World Tour Finals: Federer d. Ferrer
The other day during a press conference in London, David Ferrer ticked off the ways his game doesn’t match up very well with that of Roger Federer (hence, the 0-13 record Ferrer carried into today’s match against the Swiss champ) and wound up his discourse with a very frank but typical confession.
“He is just a better player than I am,” Ferrer concluded.
True. And Ferrer knows as well as anyone that in order to topple a better player, you’d better hope he brings his B-game on the day when you bring your A-game and, preferably, your A-spirit. Today in London, the Mighty Fed brought his B-game alright. But once again Ferrer left his best game behind, and he also looked very little like a man riding the emotional wave of 11 straight wins.
Hence, another straight-sets victory for Federer, 6-4, 7-6 (5).
Ferrer was a pale imitation of the gritty, determined competitor we saw in Paris. When he managed to play well, and with authority, it was from behind. It was already too little, too late. Case in point: Ferrer had numerous break points in the first and third games of the first set (five, by my count), while a sleepy Federer was still trying to unlimber the serving arm that would ultimately play the decisive role in the match. Ferrer converted none in that stretch; Federer saved nine of 10 break points he faced in the match. By contrast, Federer saw one break point in Ferrer’s first service game and promptly cashed it in by sticking a service return that forced a forehand error.
However, let’s not forget that there are also concrete, technical, and tactical reasons for Federer’s continued mastery of Ferrer. The most notable of those is one so obvious that it’s easy to overlook.
Federer plays right on the baseline, or from just inside it, while Ferrer plays behind it—a strategy justified by his foot speed and ability to play defense. But Federer also consistently hits more accurately and aggressively, and opens up the court by hitting sharper angles. Ferrer’s margin of error is a wide one, but the tendency to hit with less depth and further inside the lines is ambrosia for Federer. It just tees the ball up for him to make shots—tough shots, to be sure, but his fate is firmly in his own hands.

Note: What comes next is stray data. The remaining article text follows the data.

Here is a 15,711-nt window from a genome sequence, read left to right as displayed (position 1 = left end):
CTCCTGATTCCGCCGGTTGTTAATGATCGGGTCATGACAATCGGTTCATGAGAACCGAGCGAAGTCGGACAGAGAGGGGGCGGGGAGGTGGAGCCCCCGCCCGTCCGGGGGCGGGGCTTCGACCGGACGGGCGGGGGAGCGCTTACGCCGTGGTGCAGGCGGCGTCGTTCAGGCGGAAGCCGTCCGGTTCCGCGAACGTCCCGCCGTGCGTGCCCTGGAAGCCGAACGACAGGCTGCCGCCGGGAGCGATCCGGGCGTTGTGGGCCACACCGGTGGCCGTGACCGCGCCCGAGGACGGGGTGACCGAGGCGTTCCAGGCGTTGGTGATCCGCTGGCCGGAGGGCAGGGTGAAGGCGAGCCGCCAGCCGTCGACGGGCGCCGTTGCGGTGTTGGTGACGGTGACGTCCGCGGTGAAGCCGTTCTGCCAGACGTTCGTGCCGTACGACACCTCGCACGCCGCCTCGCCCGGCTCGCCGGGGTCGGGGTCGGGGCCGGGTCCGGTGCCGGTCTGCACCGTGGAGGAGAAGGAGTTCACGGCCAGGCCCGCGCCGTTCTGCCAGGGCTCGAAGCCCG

That third game, with Federer serving at 2-0, lasted nearly 10 minutes and, Federer converted just three of 18 first serves (the winner’s first-serve conversion percentage in the first set was a woeful 40 percent). The sigh of relief he breathed when he won the epic game did not provide comfort for long: Ferrer held quickly, and then broke just as expediently to put the match back on serve, with Federer leading 3-2.
That one-game lead held up right into the 10th game, with Ferrer serving to stay in it. Ferrer’s resolve vanished into thin air in that game, and he fell behind 0-40 thanks to two errors and a Federer forehand winner. Ferrer’s castle fell on the first set point, when the world No. 2 blasted yet another inside-out forehand to Ferrer’s backhand corner, forcing a retrieval error.
Federer began to find his serve in the second set, but Ferrer also settled into a slightly more belligerent posture. But neither man was playing well enough to take control: The fourth game, with Ferrer serving at 1-2, was emblematic.
In that one, Ferrer fell behind swiftly and served up a double fault to present Federer with a break point. Federer then made three ugly backhand errors, including a monstrous shank, to let Ferrer off the hook. It would be the only break chance of the set for either man until the tiebreaker.
In that, Federer stoned a volley to give up the mini-break on the very first point, but Ferrer gave the advantage right back with a backhand error. The next mini-break was against Ferrer, who made an unforced backhand error to go down 2-4.
Cue the “too little, too late” theme song.
Ferrer hung in there over the next series of points, even as Federer served with increasing authority (he won the points that gave him leads of 5-3 and then 6-3 with, respectively, a service winner and an ace). Ferrer fended off two match points on his own serve, but that still left Federer with another at 6-5, with serve. He bombed Ferrer’s backhand with a serve for which the Spaniard had no answer to advance to Saturday's semifinals.
The tally is now 14-0 in Federer’s favor, and it doesn’t look likely to change any time soon.